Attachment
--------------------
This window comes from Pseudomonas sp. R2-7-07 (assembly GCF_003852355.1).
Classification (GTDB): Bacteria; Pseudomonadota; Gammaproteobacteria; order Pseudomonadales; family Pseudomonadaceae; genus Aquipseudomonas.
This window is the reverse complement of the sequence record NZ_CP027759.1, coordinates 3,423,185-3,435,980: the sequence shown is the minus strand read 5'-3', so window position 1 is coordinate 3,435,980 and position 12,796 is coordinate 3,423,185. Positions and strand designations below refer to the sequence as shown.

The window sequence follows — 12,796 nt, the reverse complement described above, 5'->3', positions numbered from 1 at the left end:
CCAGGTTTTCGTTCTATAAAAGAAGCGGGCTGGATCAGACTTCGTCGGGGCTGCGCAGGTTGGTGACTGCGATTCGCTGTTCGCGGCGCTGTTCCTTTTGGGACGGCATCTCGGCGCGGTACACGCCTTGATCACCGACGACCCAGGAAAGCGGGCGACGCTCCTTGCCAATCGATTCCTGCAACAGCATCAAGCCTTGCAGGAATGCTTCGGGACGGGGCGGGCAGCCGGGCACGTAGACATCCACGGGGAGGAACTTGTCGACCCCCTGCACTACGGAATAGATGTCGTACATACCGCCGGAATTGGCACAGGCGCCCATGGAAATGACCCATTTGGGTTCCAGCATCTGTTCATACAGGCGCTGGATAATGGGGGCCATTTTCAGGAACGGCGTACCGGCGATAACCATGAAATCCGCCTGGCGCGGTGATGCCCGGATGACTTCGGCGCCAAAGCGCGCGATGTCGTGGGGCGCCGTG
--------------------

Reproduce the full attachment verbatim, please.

This window comes from Pseudomonas sp. R2-7-07 (assembly GCF_003852355.1).
Classification (GTDB): Bacteria; Pseudomonadota; Gammaproteobacteria; order Pseudomonadales; family Pseudomonadaceae; genus Aquipseudomonas.
This window is the reverse complement of the sequence record NZ_CP027759.1, coordinates 3,423,185-3,435,980: the sequence shown is the minus strand read 5'-3', so window position 1 is coordinate 3,435,980 and position 12,796 is coordinate 3,423,185. Positions and strand designations below refer to the sequence as shown.

The window sequence follows — 12,796 nt, the reverse complement described above, 5'->3', positions numbered from 1 at the left end:
CCAGGTTTTCGTTCTATAAAAGAAGCGGGCTGGATCAGACTTCGTCGGGGCTGCGCAGGTTGGTGACTGCGATTCGCTGTTCGCGGCGCTGTTCCTTTTGGGACGGCATCTCGGCGCGGTACACGCCTTGATCACCGACGACCCAGGAAAGCGGGCGACGCTCCTTGCCAATCGATTCCTGCAACAGCATCAAGCCTTGCAGGAATGCTTCGGGACGGGGCGGGCAGCCGGGCACGTAGACATCCACGGGGAGGAACTTGTCGACCCCCTGCACTACGGAATAGATGTCGTACATACCGCCGGAATTGGCACAGGCGCCCATGGAAATGACCCATTTGGGTTCCAGCATCTGTTCATACAGGCGCTGGATAATGGGGGCCATTTTCAGGAACGGCGTACCGGCGATAACCATGAAATCCGCCTGGCGCGGTGATGCCCGGATGACTTCGGCGCCAAAGCGCGCGATGTCGTGGGGCGCCGTG